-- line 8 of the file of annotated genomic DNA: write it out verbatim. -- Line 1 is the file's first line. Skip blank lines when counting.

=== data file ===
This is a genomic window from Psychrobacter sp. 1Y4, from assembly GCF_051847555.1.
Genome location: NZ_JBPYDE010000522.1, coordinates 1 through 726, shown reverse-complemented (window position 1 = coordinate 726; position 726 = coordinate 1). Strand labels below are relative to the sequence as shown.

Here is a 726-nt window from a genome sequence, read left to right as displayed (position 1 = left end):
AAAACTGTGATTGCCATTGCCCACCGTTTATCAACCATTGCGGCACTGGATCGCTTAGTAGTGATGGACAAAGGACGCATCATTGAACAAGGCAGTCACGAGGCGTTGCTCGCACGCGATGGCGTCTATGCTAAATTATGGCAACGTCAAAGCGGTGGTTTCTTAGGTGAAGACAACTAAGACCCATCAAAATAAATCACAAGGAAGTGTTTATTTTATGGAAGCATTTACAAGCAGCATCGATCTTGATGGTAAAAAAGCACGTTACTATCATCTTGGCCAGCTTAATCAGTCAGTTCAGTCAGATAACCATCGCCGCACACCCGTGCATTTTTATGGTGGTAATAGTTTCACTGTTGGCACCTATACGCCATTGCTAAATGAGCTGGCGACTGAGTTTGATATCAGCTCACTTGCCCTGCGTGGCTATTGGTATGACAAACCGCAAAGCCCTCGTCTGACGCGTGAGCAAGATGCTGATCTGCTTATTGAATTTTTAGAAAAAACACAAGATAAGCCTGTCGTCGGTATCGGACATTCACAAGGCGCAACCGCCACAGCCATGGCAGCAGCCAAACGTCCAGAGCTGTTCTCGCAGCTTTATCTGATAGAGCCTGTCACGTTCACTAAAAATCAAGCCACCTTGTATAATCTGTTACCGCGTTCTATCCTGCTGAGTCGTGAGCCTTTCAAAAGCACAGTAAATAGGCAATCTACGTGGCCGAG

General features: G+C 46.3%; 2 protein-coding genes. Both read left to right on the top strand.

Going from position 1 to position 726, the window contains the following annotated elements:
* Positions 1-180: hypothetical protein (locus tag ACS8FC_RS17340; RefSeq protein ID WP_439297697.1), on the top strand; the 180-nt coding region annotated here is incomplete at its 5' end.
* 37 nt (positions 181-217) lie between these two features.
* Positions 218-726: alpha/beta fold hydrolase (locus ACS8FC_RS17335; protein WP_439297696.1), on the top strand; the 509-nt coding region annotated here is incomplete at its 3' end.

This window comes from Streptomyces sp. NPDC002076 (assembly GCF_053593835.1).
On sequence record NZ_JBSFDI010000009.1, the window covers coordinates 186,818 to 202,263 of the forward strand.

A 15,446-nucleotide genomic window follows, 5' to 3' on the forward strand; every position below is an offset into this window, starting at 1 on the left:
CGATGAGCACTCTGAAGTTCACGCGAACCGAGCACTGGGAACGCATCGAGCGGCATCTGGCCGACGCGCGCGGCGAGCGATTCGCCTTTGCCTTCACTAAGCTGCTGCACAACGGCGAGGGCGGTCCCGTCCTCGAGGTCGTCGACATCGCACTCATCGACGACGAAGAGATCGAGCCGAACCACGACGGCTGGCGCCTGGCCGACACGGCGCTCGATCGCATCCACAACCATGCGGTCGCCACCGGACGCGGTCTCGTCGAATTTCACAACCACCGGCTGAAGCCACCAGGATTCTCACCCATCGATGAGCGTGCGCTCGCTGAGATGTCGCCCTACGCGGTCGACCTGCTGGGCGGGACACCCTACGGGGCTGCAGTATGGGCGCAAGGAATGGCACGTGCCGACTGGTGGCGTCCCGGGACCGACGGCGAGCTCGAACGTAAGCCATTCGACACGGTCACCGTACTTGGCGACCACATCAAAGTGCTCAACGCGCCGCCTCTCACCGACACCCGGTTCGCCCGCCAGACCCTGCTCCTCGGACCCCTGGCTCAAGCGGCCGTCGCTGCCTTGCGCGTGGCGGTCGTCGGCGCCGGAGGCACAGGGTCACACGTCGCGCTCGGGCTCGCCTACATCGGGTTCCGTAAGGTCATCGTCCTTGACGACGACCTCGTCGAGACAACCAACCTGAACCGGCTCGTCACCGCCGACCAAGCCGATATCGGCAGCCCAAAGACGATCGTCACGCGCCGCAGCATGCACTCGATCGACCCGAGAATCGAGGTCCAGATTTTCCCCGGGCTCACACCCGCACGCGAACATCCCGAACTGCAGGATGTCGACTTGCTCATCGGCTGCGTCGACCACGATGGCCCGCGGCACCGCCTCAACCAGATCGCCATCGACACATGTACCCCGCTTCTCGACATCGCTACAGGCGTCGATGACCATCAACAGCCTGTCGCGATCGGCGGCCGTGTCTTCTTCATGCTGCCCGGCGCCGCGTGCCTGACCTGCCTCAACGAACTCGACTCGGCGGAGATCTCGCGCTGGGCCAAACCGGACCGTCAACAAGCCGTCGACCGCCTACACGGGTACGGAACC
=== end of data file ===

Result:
* 37 nt (positions 181-217) lie between these two features.